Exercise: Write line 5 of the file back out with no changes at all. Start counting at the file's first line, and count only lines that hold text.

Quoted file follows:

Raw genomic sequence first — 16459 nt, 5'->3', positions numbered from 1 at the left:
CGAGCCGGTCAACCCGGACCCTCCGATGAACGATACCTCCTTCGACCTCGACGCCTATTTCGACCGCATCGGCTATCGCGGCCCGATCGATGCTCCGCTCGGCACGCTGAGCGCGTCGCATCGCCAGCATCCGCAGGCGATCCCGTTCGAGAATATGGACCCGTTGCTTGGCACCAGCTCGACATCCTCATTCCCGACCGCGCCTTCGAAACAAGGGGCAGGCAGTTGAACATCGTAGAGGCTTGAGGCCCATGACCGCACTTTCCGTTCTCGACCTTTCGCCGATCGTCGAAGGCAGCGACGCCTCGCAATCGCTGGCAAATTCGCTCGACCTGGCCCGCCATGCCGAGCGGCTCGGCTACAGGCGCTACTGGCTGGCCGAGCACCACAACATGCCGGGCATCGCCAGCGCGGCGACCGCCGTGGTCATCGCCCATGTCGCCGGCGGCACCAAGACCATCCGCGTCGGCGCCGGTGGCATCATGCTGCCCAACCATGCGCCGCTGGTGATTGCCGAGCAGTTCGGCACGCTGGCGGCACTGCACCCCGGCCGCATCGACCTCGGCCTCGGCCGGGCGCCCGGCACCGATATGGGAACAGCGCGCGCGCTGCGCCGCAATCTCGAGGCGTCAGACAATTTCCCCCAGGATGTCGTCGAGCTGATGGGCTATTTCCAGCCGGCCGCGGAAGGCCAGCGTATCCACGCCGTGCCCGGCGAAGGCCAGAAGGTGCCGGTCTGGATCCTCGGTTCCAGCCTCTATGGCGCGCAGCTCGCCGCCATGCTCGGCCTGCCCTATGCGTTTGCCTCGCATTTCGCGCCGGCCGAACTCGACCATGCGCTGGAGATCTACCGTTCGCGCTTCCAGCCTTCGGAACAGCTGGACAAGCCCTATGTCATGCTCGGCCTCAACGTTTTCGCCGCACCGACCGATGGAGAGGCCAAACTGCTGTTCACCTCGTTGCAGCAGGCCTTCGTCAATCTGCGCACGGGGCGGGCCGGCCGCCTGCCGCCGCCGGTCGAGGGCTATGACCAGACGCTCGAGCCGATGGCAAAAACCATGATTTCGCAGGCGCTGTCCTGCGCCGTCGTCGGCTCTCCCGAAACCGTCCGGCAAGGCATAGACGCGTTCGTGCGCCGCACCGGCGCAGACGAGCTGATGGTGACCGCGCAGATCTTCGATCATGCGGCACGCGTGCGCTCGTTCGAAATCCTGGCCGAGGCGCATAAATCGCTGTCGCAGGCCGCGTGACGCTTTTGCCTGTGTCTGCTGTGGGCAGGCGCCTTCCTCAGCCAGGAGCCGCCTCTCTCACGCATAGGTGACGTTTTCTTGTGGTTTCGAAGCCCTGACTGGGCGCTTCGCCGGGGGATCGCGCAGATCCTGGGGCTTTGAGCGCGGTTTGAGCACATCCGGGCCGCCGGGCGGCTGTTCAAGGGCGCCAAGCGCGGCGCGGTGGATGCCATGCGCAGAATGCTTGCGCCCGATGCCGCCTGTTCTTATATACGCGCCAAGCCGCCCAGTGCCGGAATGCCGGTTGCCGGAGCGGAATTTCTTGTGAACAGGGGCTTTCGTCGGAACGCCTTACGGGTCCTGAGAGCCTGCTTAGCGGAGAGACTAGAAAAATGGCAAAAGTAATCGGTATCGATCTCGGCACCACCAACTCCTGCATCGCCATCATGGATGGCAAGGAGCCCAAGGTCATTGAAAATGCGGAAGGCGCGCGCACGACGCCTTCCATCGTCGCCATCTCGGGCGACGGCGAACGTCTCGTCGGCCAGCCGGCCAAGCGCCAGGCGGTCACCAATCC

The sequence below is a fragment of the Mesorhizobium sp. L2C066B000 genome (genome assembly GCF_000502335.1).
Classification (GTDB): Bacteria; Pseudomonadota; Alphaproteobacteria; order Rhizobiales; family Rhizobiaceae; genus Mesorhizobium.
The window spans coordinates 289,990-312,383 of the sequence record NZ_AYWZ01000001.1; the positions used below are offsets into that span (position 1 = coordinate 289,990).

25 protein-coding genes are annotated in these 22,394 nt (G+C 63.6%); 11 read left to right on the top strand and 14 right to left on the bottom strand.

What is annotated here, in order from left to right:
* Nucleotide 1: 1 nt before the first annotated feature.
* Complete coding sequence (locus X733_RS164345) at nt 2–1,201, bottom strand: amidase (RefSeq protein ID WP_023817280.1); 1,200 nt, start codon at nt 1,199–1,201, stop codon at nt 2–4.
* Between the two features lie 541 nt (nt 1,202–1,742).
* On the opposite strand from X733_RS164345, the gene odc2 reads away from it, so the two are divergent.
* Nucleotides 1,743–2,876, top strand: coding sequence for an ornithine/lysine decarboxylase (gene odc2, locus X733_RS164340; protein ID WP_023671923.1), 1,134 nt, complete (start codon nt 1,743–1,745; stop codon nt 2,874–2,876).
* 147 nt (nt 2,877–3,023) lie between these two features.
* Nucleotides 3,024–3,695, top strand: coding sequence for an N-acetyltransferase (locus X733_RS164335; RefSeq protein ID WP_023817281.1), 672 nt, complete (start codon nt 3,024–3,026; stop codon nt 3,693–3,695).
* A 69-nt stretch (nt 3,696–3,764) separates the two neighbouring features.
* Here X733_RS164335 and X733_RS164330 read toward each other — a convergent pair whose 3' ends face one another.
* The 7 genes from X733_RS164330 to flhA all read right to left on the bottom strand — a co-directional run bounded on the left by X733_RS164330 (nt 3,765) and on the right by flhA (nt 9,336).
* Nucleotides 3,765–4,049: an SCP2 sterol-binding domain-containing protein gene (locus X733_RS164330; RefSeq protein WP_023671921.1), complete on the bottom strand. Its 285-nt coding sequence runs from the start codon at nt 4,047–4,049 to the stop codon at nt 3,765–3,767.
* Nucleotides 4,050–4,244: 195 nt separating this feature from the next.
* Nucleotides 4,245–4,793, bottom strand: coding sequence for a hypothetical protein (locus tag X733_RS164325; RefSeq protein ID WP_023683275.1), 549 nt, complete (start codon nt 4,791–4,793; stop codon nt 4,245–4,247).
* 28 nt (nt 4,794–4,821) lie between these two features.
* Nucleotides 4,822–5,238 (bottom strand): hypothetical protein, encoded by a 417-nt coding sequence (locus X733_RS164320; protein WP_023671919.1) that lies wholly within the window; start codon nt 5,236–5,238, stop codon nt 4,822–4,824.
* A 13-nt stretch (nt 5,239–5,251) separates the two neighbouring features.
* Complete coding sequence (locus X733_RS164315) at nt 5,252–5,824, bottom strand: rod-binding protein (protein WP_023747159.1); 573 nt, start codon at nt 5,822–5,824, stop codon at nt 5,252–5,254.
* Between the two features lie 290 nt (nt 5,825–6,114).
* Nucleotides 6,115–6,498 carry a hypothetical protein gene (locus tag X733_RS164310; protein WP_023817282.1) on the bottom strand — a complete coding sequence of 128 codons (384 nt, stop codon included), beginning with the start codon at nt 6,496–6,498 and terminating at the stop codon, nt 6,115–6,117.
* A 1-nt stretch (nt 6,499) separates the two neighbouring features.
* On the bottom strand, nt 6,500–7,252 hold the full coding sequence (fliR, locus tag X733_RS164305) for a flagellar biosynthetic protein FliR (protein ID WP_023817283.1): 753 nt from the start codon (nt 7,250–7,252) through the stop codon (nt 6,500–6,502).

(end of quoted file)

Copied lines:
The window spans coordinates 289,990-312,383 of the sequence record NZ_AYWZ01000001.1; the positions used below are offsets into that span (position 1 = coordinate 289,990).